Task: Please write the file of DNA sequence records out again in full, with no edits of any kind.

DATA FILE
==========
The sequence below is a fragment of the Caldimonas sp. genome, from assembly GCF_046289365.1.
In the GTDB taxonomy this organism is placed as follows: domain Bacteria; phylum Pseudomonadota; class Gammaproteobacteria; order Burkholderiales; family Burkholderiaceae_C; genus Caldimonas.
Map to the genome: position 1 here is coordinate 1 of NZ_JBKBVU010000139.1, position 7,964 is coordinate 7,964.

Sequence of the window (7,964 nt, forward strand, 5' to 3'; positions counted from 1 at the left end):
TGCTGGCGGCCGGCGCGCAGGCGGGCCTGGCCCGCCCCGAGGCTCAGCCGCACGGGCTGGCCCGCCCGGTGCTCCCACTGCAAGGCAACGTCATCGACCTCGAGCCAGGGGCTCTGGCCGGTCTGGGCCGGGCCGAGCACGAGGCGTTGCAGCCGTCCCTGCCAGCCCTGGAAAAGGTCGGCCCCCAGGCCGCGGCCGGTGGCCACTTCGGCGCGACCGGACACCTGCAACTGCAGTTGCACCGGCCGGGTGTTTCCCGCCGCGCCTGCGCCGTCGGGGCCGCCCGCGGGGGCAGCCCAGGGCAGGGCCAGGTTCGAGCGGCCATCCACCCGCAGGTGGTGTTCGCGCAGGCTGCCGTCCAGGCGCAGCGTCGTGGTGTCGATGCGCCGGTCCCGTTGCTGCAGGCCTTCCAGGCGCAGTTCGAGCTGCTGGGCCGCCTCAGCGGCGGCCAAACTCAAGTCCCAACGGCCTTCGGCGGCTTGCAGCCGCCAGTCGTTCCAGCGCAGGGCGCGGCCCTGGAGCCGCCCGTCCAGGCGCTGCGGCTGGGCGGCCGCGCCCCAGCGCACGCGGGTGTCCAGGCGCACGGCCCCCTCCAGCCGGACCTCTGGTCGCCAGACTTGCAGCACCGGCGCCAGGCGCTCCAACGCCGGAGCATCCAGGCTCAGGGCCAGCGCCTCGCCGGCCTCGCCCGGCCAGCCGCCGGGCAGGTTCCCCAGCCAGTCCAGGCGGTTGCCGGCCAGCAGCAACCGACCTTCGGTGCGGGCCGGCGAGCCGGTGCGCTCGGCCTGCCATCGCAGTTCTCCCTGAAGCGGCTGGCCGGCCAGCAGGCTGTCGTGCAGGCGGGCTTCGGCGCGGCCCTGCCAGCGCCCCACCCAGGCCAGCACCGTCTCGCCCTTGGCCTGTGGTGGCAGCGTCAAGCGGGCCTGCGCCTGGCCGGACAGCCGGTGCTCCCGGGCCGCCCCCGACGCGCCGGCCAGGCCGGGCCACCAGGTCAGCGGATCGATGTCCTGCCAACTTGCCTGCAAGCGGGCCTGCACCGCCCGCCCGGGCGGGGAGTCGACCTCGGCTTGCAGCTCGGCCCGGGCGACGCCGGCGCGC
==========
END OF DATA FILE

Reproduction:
The sequence below is a fragment of the Caldimonas sp. genome, from assembly GCF_046289365.1.
In the GTDB taxonomy this organism is placed as follows: domain Bacteria; phylum Pseudomonadota; class Gammaproteobacteria; order Burkholderiales; family Burkholderiaceae_C; genus Caldimonas.
Map to the genome: position 1 here is coordinate 1 of NZ_JBKBVU010000139.1, position 7,964 is coordinate 7,964.

Sequence of the window (7,964 nt, forward strand, 5' to 3'; positions counted from 1 at the left end):
TGCTGGCGGCCGGCGCGCAGGCGGGCCTGGCCCGCCCCGAGGCTCAGCCGCACGGGCTGGCCCGCCCGGTGCTCCCACTGCAAGGCAACGTCATCGACCTCGAGCCAGGGGCTCTGGCCGGTCTGGGCCGGGCCGAGCACGAGGCGTTGCAGCCGTCCCTGCCAGCCCTGGAAAAGGTCGGCCCCCAGGCCGCGGCCGGTGGCCACTTCGGCGCGACCGGACACCTGCAACTGCAGTTGCACCGGCCGGGTGTTTCCCGCCGCGCCTGCGCCGTCGGGGCCGCCCGCGGGGGCAGCCCAGGGCAGGGCCAGGTTCGAGCGGCCATCCACCCGCAGGTGGTGTTCGCGCAGGCTGCCGTCCAGGCGCAGCGTCGTGGTGTCGATGCGCCGGTCCCGTTGCTGCAGGCCTTCCAGGCGCAGTTCGAGCTGCTGGGCCGCCTCAGCGGCGGCCAAACTCAAGTCCCAACGGCCTTCGGCGGCTTGCAGCCGCCAGTCGTTCCAGCGCAGGGCGCGGCCCTGGAGCCGCCCGTCCAGGCGCTGCGGCTGGGCGGCCGCGCCCCAGCGCACGCGGGTGTCCAGGCGCACGGCCCCCTCCAGCCGGACCTCTGGTCGCCAGACTTGCAGCACCGGCGCCAGGCGCTCCAACGCCGGAGCATCCAGGCTCAGGGCCAGCGCCTCGCCGGCCTCGCCCGGCCAGCCGCCGGGCAGGTTCCCCAGCCAGTCCAGGCGGTTGCCGGCCAGCAGCAACCGACCTTCGGTGCGGGCCGGCGAGCCGGTGCGCTCGGCCTGCCATCGCAGTTCTCCCTGAAGCGGCTGGCCGGCCAGCAGGCTGTCGTGCAGGCGGGCTTCGGCGCGGCCCTGCCAGCGCCCCACCCAGGCCAGCACCGTCTCGCCCTTGGCCTGTGGTGGCAGCGTCAAGCGGGCCTGCGCCTGGCCGGACAGCCGGTGCTCCCGGGCCGCCCCCGACGCGCCGGCCAGGCCGGGCCACCAGGTCAGCGGATCGATGTCCTGCCAACTTGCCTGCAAGCGGGCCTGCACCGCCCGCCCGGGCGGGGAGTCGACCTCGGCTTGCAGCTCGGCCCGGGCGACGCCGGCGCGC